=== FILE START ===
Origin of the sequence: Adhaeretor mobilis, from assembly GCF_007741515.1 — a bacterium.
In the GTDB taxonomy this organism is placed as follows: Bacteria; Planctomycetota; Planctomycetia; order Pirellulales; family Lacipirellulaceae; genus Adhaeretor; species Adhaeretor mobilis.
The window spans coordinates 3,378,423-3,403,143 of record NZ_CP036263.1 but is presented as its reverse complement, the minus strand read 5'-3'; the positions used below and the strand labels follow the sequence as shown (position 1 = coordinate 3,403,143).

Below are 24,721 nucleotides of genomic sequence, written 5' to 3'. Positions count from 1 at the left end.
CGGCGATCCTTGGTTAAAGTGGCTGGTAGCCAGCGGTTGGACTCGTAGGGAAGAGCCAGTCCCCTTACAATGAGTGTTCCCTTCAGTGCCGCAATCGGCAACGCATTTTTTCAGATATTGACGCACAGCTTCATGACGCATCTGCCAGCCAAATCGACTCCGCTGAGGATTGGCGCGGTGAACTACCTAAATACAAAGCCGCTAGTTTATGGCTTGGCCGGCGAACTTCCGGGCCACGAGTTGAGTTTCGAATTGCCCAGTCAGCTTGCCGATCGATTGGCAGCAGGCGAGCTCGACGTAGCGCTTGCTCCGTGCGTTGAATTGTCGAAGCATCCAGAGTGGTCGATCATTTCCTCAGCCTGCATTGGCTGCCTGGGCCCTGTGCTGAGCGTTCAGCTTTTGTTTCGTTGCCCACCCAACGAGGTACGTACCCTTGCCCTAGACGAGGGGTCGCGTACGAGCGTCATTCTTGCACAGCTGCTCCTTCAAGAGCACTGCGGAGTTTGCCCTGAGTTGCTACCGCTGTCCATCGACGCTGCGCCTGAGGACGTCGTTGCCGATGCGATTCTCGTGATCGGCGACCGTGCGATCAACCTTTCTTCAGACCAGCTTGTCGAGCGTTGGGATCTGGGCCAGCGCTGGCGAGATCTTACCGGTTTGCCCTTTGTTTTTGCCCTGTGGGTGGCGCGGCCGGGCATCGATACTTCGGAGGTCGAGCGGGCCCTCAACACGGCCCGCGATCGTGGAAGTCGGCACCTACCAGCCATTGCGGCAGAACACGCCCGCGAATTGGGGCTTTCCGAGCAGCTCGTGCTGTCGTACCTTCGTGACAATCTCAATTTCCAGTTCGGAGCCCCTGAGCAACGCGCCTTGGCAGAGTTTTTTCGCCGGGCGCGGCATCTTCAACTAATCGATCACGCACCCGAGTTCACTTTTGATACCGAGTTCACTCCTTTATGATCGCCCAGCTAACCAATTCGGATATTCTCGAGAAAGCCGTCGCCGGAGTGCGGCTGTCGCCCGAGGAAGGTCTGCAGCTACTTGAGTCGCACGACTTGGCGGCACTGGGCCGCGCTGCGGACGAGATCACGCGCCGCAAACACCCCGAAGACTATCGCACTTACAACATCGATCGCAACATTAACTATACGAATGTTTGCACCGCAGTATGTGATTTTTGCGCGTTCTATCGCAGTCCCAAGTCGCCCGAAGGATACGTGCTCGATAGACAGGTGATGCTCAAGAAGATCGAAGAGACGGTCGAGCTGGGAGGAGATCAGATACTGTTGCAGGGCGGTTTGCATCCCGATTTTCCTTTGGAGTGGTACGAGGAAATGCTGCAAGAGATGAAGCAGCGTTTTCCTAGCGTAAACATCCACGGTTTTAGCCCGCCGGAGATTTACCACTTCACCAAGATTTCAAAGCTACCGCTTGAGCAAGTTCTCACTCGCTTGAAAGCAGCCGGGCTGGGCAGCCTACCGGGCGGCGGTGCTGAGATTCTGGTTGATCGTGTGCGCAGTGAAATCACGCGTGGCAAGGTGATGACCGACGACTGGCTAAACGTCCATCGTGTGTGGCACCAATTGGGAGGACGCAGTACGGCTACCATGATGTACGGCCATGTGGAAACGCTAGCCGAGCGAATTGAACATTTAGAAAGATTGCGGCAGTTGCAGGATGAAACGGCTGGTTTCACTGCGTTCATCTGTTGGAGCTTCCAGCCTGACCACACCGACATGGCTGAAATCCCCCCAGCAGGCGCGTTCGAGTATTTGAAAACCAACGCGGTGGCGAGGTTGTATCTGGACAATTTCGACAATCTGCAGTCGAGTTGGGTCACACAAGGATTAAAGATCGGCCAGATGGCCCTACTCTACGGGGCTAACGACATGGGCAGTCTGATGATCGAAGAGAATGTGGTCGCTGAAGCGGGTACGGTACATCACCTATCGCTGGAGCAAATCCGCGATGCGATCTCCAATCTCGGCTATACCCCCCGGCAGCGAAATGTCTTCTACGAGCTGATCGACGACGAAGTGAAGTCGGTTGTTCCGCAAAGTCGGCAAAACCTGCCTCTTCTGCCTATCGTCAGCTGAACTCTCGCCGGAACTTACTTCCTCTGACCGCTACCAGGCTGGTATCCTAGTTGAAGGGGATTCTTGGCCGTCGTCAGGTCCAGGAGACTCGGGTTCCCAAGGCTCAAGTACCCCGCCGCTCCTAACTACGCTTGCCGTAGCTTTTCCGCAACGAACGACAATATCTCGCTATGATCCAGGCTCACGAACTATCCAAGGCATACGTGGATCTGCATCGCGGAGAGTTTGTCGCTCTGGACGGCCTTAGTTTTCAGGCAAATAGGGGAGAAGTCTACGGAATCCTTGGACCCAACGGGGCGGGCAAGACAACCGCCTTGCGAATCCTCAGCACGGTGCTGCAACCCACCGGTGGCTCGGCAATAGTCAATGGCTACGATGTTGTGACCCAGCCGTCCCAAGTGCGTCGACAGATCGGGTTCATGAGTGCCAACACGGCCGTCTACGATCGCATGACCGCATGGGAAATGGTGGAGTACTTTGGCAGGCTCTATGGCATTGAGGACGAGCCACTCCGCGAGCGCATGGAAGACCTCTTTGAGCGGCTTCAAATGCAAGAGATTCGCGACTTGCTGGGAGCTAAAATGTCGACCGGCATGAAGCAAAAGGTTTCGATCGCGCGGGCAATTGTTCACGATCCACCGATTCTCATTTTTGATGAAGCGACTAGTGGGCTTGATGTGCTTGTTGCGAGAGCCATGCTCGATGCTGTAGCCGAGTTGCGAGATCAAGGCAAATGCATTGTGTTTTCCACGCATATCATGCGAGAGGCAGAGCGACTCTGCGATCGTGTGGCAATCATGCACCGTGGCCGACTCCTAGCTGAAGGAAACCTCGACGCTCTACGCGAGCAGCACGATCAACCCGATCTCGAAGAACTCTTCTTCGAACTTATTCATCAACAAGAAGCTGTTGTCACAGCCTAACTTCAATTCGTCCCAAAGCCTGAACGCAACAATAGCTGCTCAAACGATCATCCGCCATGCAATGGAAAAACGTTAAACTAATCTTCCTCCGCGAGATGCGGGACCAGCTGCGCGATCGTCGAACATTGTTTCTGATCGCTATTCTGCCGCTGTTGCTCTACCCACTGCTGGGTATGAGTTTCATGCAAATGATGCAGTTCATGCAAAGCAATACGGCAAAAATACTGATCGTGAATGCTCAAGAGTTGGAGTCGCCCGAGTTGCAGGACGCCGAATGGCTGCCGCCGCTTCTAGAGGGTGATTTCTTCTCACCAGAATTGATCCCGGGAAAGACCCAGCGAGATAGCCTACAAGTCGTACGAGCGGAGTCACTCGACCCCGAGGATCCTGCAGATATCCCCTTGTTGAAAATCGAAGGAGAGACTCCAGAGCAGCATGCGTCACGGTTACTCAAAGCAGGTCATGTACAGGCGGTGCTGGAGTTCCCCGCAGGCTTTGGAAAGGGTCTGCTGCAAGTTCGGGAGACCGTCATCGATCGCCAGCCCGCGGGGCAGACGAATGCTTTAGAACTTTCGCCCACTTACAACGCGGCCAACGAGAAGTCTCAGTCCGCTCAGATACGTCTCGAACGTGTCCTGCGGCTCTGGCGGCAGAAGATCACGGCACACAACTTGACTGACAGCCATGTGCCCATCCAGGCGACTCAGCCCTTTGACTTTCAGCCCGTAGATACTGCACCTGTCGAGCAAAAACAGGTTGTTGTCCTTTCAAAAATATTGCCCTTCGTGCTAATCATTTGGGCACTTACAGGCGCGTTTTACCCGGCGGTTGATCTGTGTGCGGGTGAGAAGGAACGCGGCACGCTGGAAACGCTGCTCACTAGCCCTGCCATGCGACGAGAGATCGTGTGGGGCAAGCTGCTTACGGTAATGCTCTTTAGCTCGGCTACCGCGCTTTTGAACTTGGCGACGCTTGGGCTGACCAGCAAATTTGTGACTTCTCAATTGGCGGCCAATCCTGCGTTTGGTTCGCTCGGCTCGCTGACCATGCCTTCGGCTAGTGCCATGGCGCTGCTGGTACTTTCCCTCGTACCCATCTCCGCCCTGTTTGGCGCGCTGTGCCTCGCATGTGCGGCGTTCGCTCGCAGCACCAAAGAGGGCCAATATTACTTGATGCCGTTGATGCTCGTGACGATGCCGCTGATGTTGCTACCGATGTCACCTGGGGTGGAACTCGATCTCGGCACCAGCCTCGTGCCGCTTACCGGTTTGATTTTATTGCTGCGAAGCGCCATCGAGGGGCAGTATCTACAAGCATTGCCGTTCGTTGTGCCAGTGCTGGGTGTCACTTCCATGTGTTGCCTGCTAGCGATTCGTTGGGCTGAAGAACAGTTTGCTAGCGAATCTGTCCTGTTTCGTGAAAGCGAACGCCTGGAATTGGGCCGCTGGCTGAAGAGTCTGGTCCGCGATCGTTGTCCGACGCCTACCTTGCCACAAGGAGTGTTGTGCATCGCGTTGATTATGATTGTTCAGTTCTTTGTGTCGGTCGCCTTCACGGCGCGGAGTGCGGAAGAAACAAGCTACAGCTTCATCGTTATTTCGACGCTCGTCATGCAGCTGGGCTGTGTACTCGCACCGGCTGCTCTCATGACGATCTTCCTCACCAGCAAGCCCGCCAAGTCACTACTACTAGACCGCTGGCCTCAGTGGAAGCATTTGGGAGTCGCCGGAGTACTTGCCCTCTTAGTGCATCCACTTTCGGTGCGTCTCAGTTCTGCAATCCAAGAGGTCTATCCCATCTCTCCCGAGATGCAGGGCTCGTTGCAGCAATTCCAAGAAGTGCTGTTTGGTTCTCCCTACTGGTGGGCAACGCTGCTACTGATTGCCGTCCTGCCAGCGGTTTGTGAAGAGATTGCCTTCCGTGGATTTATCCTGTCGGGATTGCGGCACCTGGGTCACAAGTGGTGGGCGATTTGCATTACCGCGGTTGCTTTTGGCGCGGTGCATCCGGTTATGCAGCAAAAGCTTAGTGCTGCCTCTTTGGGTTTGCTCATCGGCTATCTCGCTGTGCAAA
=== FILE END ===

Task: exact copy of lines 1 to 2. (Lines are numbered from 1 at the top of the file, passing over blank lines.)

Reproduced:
Origin of the sequence: Adhaeretor mobilis, from assembly GCF_007741515.1 — a bacterium.
In the GTDB taxonomy this organism is placed as follows: Bacteria; Planctomycetota; Planctomycetia; order Pirellulales; family Lacipirellulaceae; genus Adhaeretor; species Adhaeretor mobilis.